Arnie Weissmann
Arnie Weissmann

There, but for the grace of God, go I. That thought must have run through the mind of every hotel general manager who has read the devastatingly funny Power Point presentation, "Yours is a Bad Hotel," currently making the e-mail rounds in cyberspace.

"Funny," of course, is in the mind of the beholder, and I suspect they're not laughing it up at the Doubletree Club Hotel in Houston, the target of the presentation.

In 17 slides, Tom Farmer and Shane Atchison, two Seattle Web design consultants, use every Power Point gimmick Microsoft has made available to build the case that they received very poor service indeed in the wee hours of Nov. 15, 2001.

They arrived with confirmed, guaranteed reservation in hand and were told there were no rooms. Mike the night clerk (his name was changed for the presentation) is not only unapologetic -- he is, according to the presentation, deeply unapologetic.

The strength of the slide show is in the straight-faced use of familiar Power Point formats: the metrics map that places the hotel among other hospitality providers (it fares worse than the Kabul Youth Hostel); the comparison chart ("Expected benefit: Points plus frequent flyer miles. Actual benefit: Insolence plus insults"), and the statistics slide (the odds of the consultants reserving a room there again are worse than one in 2,200,000, equivalent to the "chance of Earth being ejected from the solar system by the gravitational pull of a passing star").

Mike the night clerk is the focus of these travelers' pointed humor, and the presentation certainly reminds us we are only as good as our most poorly trained employee.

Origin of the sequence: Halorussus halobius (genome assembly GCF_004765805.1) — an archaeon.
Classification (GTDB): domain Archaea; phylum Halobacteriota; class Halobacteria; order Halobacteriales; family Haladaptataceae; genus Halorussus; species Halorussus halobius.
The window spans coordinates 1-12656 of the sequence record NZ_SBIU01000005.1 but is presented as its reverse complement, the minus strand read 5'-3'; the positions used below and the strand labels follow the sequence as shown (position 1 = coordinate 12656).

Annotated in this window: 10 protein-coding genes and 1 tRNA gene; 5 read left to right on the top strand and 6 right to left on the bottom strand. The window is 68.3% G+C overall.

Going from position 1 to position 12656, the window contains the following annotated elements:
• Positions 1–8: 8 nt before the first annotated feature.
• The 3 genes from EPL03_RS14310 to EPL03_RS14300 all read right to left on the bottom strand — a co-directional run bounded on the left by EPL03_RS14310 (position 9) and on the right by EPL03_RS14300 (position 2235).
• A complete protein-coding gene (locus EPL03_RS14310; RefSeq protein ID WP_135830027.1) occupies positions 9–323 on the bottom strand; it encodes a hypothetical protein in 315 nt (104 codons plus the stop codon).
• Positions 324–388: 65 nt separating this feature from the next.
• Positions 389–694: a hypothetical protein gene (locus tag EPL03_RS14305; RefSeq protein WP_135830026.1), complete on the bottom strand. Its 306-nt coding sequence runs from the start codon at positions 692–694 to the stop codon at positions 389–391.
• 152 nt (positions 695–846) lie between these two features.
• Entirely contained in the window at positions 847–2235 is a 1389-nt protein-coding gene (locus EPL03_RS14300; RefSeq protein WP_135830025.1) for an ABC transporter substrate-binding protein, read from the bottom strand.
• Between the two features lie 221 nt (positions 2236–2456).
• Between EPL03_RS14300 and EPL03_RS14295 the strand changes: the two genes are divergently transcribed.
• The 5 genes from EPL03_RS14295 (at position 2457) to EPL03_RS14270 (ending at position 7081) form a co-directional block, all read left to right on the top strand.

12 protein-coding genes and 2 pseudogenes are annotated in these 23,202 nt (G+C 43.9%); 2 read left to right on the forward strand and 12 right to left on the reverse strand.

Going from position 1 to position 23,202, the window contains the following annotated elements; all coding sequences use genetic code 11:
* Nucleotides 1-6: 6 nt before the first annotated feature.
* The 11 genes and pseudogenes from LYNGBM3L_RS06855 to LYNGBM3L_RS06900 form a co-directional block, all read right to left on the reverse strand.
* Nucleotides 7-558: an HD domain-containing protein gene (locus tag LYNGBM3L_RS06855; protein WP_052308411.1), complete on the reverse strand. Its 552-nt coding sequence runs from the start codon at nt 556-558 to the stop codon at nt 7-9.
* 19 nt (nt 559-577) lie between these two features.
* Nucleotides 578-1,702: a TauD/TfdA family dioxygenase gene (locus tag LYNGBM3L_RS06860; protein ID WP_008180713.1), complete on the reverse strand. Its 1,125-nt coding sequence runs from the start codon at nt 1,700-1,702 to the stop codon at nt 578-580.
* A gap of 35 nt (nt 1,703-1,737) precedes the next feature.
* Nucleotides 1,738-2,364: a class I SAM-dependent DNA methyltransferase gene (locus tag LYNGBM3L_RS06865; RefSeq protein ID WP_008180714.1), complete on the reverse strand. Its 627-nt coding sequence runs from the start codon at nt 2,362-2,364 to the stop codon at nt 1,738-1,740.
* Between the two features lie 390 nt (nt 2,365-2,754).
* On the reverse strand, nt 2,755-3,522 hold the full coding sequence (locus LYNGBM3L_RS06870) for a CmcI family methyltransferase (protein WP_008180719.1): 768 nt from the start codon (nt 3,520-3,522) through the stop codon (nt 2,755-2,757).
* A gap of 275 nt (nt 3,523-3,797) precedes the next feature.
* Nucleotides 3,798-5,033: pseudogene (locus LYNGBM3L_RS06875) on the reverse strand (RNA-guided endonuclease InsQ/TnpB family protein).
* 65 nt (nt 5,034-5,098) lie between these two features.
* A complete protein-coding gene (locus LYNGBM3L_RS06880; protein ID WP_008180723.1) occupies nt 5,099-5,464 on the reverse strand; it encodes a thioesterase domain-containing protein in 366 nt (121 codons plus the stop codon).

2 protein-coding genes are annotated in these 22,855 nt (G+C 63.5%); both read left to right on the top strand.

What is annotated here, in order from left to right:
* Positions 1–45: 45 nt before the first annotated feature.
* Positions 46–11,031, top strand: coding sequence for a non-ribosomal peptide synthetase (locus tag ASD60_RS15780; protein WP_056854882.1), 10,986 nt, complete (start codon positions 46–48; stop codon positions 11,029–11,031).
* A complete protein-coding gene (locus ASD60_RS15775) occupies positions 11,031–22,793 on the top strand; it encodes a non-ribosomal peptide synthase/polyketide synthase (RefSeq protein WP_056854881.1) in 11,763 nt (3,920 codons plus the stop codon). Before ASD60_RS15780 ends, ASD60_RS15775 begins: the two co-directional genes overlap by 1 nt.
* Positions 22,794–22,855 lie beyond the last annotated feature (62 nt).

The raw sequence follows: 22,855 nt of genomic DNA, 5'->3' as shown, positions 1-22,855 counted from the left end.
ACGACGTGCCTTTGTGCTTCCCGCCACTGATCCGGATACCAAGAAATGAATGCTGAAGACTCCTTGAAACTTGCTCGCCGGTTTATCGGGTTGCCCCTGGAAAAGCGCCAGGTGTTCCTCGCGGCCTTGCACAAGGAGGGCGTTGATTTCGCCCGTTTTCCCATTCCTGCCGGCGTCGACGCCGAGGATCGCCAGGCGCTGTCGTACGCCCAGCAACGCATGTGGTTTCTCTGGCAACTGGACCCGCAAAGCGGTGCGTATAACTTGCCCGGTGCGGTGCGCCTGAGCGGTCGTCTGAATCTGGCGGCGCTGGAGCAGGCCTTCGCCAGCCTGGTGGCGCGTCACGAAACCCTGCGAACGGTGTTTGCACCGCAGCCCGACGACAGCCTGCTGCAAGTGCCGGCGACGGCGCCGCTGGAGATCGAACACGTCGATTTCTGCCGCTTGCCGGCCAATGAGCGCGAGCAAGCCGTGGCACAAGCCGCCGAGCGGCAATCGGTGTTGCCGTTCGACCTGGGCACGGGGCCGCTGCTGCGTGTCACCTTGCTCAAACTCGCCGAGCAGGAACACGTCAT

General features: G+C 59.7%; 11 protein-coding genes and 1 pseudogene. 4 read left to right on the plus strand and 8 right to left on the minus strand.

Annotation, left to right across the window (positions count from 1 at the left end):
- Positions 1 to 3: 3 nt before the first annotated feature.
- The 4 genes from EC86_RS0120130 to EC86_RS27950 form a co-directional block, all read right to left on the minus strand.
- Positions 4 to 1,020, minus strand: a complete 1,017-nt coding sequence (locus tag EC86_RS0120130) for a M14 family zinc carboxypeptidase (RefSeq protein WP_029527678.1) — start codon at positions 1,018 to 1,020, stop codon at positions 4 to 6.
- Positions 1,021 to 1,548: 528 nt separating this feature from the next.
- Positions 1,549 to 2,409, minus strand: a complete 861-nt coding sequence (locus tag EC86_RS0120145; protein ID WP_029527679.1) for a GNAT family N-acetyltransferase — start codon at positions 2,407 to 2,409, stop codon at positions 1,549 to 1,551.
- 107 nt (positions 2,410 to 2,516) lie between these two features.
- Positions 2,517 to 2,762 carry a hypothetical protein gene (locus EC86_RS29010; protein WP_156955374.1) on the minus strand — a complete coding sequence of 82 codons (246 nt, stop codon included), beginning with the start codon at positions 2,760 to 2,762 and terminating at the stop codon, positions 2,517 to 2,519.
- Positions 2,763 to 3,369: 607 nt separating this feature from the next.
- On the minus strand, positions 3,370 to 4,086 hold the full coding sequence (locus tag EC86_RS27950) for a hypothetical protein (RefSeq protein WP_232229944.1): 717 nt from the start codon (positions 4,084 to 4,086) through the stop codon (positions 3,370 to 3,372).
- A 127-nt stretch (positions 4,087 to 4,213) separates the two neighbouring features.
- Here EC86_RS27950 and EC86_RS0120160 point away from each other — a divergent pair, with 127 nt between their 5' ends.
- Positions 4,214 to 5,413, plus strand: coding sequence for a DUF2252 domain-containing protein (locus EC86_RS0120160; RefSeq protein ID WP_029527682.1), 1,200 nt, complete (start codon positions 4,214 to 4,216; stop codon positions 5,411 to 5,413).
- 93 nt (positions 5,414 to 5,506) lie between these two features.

But there's another reason this presentation has appealed to the viral nature of the Internet.

The heart of the matter is this: Were Atchison and Farmer naive to think they were owed a room at a specific hotel because they had given a credit card number, received a confirmation number and were told they had a guaranteed reservation?

If they had read the fine print, they would know that in many cases, a confirmed reservation -- at a hotel, on an airplane, from a car rental agency -- guarantees very little. (Actually, that's not true -- it sometimes guarantees you'll be charged if you don't show up.)

The previously unambiguous words "confirmed" and "guaranteed" have become double-talk worthy of Norm Crosby. And while these words are highlighted in promotions to convince travelers to book certain brands, they ultimately create resentment in the very travelers they're wooing. At a time when the industry seems to be pulling out every stop to regain the trust of travelers, perhaps we can begin with promises we can live up to.

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